Honora Johnston (Sr., Dept. of Korean Language & Lit.): I am also very fond of cats since my family used to live with a cat since my childhood. Back in the United States, where I used to live, I have volunteered at a cat shelter and enjoyed my time looking after cats. Upon learning that *Yon-nyang-shim* was recruiting, I immediately decided to join as I knew I would enjoy my time in it. Meeting cats on campus has indeed been one of the greatest pleasures of my campus life so far.
* Annals*: Are there any comments you would like to add regarding *Yon-nyang-shim*?
Lim: Recently, we have become quite popular not only on Facebook but also offline. We are very thankful for the people who are very supportive of the group. However on the other hand, the popularity is quite of a burden as there are still people who are very cynical of the activities we do and of the purpose of the group itself. Our aim to help feral cats on campus to enjoy a higher quality of life nevertheless, will not change and we will always strive to maintain our goals.
We would really appreciate if students were aware of the efforts taken by *Yon-nyang-shim* on campus. We post regularly on Facebook and hope students check out our page and the various activities we do. It would be nice of the students to know that several feral cats live with us in our school community and to offer a caring and respectful attitude towards our cats.
Kim: I have recently come across a woman who told her son not to touch feral cats because they are liable of spreading viruses or diseases to humans. I would like to clarify that people are not infected by viruses or diseases just by touching the cat. Feral cats may be more unhygienic than domestic cats, but as much as we regularly take care of the feral cats within school, they are not as dirty as students would expect them to be.
I would also like to mention that the perception toward pets in South Korea is very different from that of other countries. For instance, when I lived in Canada, I would let my cat freely roam around the streets because I was sure nobody would pose any harm. However, I would not be so confident to do so here. Feral cats are also commonly referred to as “thief cats” in Korean and the term itself clearly shows the hatred towards them.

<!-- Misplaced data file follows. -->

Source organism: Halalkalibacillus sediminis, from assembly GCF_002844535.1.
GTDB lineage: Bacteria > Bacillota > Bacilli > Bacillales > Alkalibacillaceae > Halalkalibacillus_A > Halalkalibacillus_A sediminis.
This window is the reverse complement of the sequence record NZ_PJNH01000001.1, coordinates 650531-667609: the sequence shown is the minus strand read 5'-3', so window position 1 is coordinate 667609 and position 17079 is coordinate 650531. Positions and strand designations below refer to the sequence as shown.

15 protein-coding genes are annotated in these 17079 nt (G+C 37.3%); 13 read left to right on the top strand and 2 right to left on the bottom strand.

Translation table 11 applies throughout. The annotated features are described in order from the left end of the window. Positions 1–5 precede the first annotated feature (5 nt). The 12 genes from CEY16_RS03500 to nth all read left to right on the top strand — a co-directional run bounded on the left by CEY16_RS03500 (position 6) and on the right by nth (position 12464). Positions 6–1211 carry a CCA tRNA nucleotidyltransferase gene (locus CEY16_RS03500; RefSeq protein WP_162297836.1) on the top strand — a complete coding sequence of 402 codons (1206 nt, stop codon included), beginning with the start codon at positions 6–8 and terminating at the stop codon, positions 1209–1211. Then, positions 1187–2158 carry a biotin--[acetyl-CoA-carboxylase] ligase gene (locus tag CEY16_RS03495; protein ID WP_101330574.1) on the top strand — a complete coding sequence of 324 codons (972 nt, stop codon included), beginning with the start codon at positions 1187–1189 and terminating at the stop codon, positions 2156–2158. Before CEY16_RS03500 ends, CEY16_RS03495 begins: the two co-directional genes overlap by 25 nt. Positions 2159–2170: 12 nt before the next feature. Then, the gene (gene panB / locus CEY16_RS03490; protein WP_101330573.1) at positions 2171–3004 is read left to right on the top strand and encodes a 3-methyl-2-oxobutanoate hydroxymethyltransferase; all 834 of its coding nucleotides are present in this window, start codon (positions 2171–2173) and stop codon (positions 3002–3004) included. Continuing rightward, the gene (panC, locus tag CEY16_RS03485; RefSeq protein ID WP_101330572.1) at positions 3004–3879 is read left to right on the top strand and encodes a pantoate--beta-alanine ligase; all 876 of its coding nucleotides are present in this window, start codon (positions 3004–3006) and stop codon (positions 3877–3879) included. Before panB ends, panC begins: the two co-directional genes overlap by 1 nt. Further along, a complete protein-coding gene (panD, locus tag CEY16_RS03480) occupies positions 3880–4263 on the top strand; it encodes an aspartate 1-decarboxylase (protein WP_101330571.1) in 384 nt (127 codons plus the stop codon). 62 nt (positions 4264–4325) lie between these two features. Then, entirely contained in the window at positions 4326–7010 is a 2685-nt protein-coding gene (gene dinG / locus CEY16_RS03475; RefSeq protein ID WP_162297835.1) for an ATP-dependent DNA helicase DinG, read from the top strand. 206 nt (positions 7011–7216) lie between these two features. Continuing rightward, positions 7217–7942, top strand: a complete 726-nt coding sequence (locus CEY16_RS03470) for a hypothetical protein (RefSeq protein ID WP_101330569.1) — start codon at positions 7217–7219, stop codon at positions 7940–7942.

Johnston: I have also been shocked at the extent to which feral cats are maltreated in South Korea. I was especially shocked when I heard that some people would just give their cats up for adoption once they have found someone to marry or live with. I consider my cats as family and would never think of giving them away. I hope other negative perceptions toward feral cats would gradually improve.
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As one of the many societies that overlooks animal cruelty to this day, the South Korean society is yet cynical about the support provided to feral felines. However, various efforts have been screened on the media regarding the harsh conditions not only feral felines, but many other feral animals face on the streets. Instead of holding a hostile attitude towards feral animals, why not provide helping hands with warmth? In order to sustain harmony as fellow residents of Earth, the human community should open its heart towards animals in need and aim to live in symbiosis with them. Feral animals may not have a permanent home, but that does not deplete them of their basic rights as residents of Seoul.
*TNR Program: The TNR program involves the trapping of the cats, the neutralization process (generally by a veterinarian), and the return of the cats to the community.